“When you’re under stress, your immune system ends up under-reacting to viral and bacterial infections,” says Sandra Adamson Fryhofer, M.D., internist and past president of the American College of Physicians. Perhaps that’s why a study conducted by Dr. Barrett and colleagues, published in PLoS One found that mindfulness meditation training reduced the incidence, duration, and severity of their colds. That doesn’t mean you can meditate a cold away in just one sitting session—study participants had 8 weeks of training. But it does suggest that making meditation routine could help you avoid getting sick. The study also looked at exercise, by the way, and found that people who did regular exercise were also less likely to get colds.

    5) Consider zinc.

    Many people swear that zinc, usually in lozenge form like Cold-Eeze and Zicam, reduce a cold’s symptoms and severity, especially if you take them within the first day or two of your cold. “There’s no definite proof, but it looks like it probably does,” Dr. Barrett says.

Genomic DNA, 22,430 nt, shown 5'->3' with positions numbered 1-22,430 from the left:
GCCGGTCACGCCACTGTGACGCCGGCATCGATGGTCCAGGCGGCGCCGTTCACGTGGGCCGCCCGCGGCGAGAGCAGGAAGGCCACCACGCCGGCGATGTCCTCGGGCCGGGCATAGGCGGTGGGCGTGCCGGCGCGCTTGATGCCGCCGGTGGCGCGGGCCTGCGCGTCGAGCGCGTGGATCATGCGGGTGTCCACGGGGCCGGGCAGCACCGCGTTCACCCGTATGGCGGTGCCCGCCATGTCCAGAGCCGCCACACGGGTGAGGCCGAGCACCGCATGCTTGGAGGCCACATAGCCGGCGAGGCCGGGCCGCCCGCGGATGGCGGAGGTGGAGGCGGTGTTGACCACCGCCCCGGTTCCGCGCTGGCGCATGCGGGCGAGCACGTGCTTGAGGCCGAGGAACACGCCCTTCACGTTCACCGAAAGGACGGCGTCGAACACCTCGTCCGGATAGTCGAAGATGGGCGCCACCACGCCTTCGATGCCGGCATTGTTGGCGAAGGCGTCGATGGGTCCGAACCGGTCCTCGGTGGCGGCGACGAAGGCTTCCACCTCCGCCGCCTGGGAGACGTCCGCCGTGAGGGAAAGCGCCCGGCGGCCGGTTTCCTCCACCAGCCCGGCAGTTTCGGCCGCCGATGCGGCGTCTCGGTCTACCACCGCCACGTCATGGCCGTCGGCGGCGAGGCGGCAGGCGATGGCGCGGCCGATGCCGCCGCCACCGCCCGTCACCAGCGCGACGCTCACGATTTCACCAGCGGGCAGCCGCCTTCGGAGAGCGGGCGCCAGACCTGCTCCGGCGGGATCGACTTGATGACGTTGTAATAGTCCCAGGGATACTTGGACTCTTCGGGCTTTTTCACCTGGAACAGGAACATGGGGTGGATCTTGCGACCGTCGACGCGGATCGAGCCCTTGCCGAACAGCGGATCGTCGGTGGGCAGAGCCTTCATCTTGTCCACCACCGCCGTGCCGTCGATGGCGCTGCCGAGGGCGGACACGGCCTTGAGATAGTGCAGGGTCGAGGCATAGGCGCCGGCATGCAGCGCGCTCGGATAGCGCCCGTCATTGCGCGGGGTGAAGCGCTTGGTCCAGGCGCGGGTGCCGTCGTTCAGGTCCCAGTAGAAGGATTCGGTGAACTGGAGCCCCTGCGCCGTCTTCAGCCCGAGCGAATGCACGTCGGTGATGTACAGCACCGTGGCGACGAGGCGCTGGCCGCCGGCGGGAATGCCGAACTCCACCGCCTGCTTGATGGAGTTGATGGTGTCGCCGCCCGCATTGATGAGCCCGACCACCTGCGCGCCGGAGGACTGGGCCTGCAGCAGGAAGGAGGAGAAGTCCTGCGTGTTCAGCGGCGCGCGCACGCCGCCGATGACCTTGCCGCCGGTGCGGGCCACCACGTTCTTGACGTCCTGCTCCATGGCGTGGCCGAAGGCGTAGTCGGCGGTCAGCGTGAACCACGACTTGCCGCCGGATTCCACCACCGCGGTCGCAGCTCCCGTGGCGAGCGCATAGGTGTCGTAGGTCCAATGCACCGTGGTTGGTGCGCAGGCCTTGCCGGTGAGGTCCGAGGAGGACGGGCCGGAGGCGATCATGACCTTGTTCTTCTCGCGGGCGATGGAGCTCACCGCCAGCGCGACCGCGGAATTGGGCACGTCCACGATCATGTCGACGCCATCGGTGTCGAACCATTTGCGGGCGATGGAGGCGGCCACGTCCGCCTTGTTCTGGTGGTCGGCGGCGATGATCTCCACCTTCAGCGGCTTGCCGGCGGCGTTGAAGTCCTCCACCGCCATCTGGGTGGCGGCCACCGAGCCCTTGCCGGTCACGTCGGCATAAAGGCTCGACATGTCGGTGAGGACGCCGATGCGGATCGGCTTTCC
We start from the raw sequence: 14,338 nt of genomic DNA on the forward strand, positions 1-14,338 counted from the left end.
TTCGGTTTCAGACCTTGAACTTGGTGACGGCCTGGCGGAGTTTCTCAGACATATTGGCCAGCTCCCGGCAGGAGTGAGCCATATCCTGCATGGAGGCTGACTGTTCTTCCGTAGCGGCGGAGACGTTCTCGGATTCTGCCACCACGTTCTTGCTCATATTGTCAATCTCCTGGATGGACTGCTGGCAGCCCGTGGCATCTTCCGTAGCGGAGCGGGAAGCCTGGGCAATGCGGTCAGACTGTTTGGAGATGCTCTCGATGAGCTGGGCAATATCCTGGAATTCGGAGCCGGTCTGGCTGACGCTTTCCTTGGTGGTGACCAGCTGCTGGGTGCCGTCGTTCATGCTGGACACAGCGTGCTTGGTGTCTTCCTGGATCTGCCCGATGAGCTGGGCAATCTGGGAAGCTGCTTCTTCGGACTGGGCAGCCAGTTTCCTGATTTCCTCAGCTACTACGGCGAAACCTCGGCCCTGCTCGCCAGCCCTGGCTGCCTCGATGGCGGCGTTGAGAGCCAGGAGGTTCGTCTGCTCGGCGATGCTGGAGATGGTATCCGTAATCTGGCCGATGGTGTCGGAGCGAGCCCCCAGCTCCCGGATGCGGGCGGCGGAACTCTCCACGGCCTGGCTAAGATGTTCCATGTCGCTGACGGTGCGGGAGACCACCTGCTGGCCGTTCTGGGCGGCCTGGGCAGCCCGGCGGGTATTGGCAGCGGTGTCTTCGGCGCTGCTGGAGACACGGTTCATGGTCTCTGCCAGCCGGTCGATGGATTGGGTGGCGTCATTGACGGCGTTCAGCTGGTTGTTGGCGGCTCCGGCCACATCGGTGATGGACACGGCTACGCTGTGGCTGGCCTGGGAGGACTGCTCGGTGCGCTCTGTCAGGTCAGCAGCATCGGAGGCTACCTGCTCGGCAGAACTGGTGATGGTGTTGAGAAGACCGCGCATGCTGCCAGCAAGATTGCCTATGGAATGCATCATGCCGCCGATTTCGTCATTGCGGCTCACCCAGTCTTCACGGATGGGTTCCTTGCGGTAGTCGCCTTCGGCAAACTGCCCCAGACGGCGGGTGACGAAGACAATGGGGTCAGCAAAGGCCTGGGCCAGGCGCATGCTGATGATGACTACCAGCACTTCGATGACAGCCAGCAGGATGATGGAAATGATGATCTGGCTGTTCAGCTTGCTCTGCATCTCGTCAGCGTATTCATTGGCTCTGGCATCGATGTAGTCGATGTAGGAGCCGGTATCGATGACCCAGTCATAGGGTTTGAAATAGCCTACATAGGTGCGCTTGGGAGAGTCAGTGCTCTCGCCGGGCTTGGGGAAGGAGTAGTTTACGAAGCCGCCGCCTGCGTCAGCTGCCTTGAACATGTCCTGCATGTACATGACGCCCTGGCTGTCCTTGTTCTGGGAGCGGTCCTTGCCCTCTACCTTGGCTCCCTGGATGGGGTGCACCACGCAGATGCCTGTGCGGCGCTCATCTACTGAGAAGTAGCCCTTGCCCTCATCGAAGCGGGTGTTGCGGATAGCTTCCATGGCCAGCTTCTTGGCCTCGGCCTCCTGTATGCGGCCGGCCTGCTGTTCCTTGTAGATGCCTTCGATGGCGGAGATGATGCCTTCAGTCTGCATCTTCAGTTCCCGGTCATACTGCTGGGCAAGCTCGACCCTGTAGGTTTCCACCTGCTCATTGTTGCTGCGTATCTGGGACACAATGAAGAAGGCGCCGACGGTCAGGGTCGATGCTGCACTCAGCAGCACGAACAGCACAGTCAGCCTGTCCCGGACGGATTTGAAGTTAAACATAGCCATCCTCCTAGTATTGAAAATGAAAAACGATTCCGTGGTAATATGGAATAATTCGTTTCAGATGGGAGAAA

6) Try echinacea.

    The research on whether or not this herb can prevent onset of a cold or help you get over one faster goes back and forth. Dr. Barett didn’t find definitive evidence, either, but he did discover something interesting in his research. His group gave either placebos or echinacea to some people, and no pills to others. Then, they watched to see who got colds.People who had some positive experience with echinacea—they’d taken it before and thought it worked—and who received pills, had colds that were about 2.5 days shorter than people who didn’t get any pills. It didn’t matter whether the pill actually had echinacea in it or not. “There’s a very strong placebo effect with colds,” Dr. Barrett says. That means if you think echinacea (or another harmless remedy like chicken soup) works, go for it.